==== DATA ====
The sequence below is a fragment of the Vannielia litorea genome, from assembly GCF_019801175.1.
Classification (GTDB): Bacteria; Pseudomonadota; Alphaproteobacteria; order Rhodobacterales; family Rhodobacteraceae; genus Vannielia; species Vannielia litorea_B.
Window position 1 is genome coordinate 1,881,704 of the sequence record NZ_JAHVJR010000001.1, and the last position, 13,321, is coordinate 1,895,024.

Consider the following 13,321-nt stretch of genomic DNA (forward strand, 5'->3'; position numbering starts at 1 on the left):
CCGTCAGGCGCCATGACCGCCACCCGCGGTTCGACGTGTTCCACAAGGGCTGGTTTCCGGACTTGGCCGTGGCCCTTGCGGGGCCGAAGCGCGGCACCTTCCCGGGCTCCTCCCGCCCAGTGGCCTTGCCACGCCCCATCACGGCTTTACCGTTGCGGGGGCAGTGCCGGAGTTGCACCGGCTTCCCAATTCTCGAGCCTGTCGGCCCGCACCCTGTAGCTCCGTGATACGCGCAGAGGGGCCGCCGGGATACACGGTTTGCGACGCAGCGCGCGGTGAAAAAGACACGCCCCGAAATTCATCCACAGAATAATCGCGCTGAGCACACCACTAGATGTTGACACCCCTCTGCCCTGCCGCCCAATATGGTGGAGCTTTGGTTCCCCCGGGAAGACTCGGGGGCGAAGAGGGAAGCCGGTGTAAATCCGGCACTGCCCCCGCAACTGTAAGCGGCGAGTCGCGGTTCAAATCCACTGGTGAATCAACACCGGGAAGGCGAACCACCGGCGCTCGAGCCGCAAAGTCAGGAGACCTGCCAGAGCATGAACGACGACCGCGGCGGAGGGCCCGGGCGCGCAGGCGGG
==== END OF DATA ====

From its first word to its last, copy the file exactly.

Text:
The sequence below is a fragment of the Vannielia litorea genome, from assembly GCF_019801175.1.
Classification (GTDB): Bacteria; Pseudomonadota; Alphaproteobacteria; order Rhodobacterales; family Rhodobacteraceae; genus Vannielia; species Vannielia litorea_B.
Window position 1 is genome coordinate 1,881,704 of the sequence record NZ_JAHVJR010000001.1, and the last position, 13,321, is coordinate 1,895,024.

Consider the following 13,321-nt stretch of genomic DNA (forward strand, 5'->3'; position numbering starts at 1 on the left):
CCGTCAGGCGCCATGACCGCCACCCGCGGTTCGACGTGTTCCACAAGGGCTGGTTTCCGGACTTGGCCGTGGCCCTTGCGGGGCCGAAGCGCGGCACCTTCCCGGGCTCCTCCCGCCCAGTGGCCTTGCCACGCCCCATCACGGCTTTACCGTTGCGGGGGCAGTGCCGGAGTTGCACCGGCTTCCCAATTCTCGAGCCTGTCGGCCCGCACCCTGTAGCTCCGTGATACGCGCAGAGGGGCCGCCGGGATACACGGTTTGCGACGCAGCGCGCGGTGAAAAAGACACGCCCCGAAATTCATCCACAGAATAATCGCGCTGAGCACACCACTAGATGTTGACACCCCTCTGCCCTGCCGCCCAATATGGTGGAGCTTTGGTTCCCCCGGGAAGACTCGGGGGCGAAGAGGGAAGCCGGTGTAAATCCGGCACTGCCCCCGCAACTGTAAGCGGCGAGTCGCGGTTCAAATCCACTGGTGAATCAACACCGGGAAGGCGAACCACCGGCGCTCGAGCCGCAAAGTCAGGAGACCTGCCAGAGCATGAACGACGACCGCGGCGGAGGGCCCGGGCGCGCAGGCGGG